As an example, Ellison noticed last season that many guests would stop in the middle of runs to rest, even in spots where uphill skiers and riders couldn’t see them. It was a recipe for collisions.
To fix the problem, she examined how roads have pullout areas where drivers can stop and rest away from the flow of traffic. Ellison modeled that idea and helped set up new signage and fencing around the mountain to give guests similar safe zones.
Ellison explained that many rules around skiing actually resemble those around driving. Legislation even exists that gives legal teeth to injuries and other incidents that occur at resorts.
The Colorado Ski Safety Act, passed in 1979, is mostly a protection measure for the resorts themselves. It states that each guest “expressly accepts and assumes the risk of any and all legal responsibility for any injury to person or property resulting from any of the inherent dangers and risks of skiing.”
But it also allows skiers and riders to sue other guests if they violate certain safety rules, such as those laid out in Steamboat Resort’s responsibility code.
Similar rules exist in other states where skiing is popular. Much like driving, the downhill skier always has the right of way and must avoid people below them. If an uphill skier causes a collision, they could face a lawsuit.
This rule made national headlines in January when actress Gwyneth Paltrow reportedly crashed into a man at a resort in Utah, then fled the scene. The man is suing her for more than $3 million, which speaks to the seriousness of violating these laws.
As Ellison explained, anyone involved in a collision should stay at the scene of the crash, just as they would on the highway. Ski patrollers often document the incident, and may take photos in case of a lawsuit later on.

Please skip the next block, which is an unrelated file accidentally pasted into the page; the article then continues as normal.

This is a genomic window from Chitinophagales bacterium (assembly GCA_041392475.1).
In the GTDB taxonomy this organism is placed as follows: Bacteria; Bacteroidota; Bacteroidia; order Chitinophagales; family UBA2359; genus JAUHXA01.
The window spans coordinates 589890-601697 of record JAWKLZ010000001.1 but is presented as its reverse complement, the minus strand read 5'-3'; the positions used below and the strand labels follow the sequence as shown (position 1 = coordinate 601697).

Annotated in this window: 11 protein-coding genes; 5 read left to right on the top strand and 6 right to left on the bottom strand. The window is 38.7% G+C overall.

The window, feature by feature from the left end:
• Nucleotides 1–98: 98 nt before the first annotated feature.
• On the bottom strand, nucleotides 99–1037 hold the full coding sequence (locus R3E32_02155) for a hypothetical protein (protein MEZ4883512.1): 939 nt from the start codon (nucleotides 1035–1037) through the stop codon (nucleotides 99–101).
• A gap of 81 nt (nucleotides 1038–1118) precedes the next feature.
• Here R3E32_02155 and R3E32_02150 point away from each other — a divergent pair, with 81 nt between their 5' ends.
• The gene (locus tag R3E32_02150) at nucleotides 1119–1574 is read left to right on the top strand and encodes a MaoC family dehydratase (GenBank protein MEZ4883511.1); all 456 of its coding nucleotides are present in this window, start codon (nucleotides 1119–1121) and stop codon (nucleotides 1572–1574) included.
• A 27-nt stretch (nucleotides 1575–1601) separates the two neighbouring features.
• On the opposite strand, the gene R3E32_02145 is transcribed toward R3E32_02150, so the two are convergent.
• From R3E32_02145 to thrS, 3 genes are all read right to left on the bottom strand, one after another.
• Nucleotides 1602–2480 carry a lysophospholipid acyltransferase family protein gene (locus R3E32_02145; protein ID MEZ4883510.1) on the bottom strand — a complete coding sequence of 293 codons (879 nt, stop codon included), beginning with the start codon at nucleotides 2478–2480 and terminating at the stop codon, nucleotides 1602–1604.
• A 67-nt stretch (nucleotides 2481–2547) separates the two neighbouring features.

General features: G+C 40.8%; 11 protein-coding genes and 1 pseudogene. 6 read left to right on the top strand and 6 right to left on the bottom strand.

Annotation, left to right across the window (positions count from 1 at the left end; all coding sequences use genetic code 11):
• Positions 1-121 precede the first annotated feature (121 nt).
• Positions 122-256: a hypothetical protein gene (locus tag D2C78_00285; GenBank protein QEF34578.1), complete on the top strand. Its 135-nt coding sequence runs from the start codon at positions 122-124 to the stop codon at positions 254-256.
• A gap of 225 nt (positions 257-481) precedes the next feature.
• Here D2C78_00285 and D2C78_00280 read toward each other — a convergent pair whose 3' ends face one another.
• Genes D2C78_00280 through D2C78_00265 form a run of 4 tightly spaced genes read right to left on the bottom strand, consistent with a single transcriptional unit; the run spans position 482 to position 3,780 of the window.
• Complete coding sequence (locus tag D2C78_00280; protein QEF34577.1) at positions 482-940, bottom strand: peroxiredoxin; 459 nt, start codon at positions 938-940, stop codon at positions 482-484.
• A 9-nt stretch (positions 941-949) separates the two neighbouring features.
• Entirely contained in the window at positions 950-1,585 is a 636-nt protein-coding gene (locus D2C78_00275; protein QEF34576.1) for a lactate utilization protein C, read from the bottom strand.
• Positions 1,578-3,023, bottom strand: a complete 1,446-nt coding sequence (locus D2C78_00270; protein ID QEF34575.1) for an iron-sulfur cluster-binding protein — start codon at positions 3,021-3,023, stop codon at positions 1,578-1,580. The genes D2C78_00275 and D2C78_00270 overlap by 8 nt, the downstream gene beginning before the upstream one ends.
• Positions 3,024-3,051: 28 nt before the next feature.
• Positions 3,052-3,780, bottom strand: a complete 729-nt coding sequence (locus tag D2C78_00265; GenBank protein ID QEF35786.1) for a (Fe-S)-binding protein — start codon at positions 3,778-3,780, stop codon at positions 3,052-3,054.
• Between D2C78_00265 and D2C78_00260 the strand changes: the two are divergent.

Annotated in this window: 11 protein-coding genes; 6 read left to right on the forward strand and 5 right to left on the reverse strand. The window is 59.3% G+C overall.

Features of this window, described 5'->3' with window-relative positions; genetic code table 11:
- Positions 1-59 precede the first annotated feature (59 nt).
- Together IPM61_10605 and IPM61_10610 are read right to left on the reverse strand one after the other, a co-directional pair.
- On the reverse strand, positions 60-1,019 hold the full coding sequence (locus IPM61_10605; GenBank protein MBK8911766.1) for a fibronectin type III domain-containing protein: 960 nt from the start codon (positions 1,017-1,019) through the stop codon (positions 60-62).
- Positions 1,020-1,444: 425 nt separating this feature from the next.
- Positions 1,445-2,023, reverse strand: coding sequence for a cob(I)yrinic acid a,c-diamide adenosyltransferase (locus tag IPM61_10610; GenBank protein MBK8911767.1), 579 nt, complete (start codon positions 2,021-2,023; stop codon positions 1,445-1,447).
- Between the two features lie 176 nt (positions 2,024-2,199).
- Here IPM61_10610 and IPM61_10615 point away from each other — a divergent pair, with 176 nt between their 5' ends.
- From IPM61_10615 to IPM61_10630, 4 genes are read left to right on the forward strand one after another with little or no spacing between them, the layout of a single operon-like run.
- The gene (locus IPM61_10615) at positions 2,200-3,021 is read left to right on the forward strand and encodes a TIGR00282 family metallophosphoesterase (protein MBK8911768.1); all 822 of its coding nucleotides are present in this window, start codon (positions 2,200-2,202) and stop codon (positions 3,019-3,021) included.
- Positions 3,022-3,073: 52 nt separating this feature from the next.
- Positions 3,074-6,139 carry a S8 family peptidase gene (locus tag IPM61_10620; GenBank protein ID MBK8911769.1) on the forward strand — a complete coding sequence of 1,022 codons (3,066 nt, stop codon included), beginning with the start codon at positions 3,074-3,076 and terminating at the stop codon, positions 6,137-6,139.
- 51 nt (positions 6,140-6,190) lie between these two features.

Ellison has seen a heightened interest in taking such incidents to court, reflecting a rise in more serious injuries at ski resorts. On drives along Interstate 70, she has noticed more billboards of lawyers advertising their services to those hurt on the mountain.
Work that never ends
Like a sailor who can’t shake the sway of the sea when he returns to land, Ellison has a hard time turning off her safety radar.
“I look at the world through a different mindset now,” she said.
Whenever she enters a room, she immediately locates the emergency exits. On airplanes, her ears perk at every suspicious noise. If the corner of a rug is flipped up, she flattens it so people don’t trip.
“I am a broken record when it comes to situational awareness,” she said.
But even a risk and safety manager has to let loose every once in a while.
Last weekend, Ellison tried longboarding for the first time — with a helmet. She liked it so much, she bought her own. In the summertime, she takes her stand-up paddleboard to the lakes in the area.
What she can’t stand is people taking unnecessary risks, like those darned folks walking into traffic with eyes glued to their cellphones.
Not five minutes after she mentioned it, a young woman walked by and almost crashed into a table because she was technologically preoccupied.
“See,” Ellison said. “I told you.”